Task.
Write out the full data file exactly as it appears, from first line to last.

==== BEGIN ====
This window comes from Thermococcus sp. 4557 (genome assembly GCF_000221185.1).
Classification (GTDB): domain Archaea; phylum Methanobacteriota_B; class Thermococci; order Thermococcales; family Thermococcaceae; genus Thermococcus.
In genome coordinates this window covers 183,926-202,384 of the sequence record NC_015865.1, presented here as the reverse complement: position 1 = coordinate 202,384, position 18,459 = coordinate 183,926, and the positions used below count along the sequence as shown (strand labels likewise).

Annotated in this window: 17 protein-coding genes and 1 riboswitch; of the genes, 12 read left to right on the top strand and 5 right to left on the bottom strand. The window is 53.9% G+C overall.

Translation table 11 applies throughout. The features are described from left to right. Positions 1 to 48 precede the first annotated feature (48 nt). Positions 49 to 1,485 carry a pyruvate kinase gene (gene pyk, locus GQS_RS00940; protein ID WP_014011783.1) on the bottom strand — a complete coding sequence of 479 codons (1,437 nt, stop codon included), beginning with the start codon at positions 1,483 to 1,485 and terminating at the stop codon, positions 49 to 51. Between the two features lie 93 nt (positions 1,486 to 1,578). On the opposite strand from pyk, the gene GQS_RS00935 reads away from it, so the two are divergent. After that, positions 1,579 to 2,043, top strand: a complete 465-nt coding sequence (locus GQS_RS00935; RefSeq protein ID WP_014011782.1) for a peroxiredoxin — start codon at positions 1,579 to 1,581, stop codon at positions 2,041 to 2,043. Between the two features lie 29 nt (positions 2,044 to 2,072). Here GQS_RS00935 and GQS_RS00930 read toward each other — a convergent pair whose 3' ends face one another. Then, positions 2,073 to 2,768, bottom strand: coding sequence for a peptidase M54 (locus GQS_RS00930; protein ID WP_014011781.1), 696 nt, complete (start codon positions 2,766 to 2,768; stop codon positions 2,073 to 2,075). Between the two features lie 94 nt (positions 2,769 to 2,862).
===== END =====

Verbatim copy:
This window comes from Thermococcus sp. 4557 (genome assembly GCF_000221185.1).
Classification (GTDB): domain Archaea; phylum Methanobacteriota_B; class Thermococci; order Thermococcales; family Thermococcaceae; genus Thermococcus.
In genome coordinates this window covers 183,926-202,384 of the sequence record NC_015865.1, presented here as the reverse complement: position 1 = coordinate 202,384, position 18,459 = coordinate 183,926, and the positions used below count along the sequence as shown (strand labels likewise).

Annotated in this window: 17 protein-coding genes and 1 riboswitch; of the genes, 12 read left to right on the top strand and 5 right to left on the bottom strand. The window is 53.9% G+C overall.

Translation table 11 applies throughout. The features are described from left to right. Positions 1 to 48 precede the first annotated feature (48 nt). Positions 49 to 1,485 carry a pyruvate kinase gene (gene pyk, locus GQS_RS00940; protein ID WP_014011783.1) on the bottom strand — a complete coding sequence of 479 codons (1,437 nt, stop codon included), beginning with the start codon at positions 1,483 to 1,485 and terminating at the stop codon, positions 49 to 51. Between the two features lie 93 nt (positions 1,486 to 1,578). On the opposite strand from pyk, the gene GQS_RS00935 reads away from it, so the two are divergent. After that, positions 1,579 to 2,043, top strand: a complete 465-nt coding sequence (locus GQS_RS00935; RefSeq protein ID WP_014011782.1) for a peroxiredoxin — start codon at positions 1,579 to 1,581, stop codon at positions 2,041 to 2,043. Between the two features lie 29 nt (positions 2,044 to 2,072). Here GQS_RS00935 and GQS_RS00930 read toward each other — a convergent pair whose 3' ends face one another. Then, positions 2,073 to 2,768, bottom strand: coding sequence for a peptidase M54 (locus GQS_RS00930; protein ID WP_014011781.1), 696 nt, complete (start codon positions 2,766 to 2,768; stop codon positions 2,073 to 2,075). Between the two features lie 94 nt (positions 2,769 to 2,862).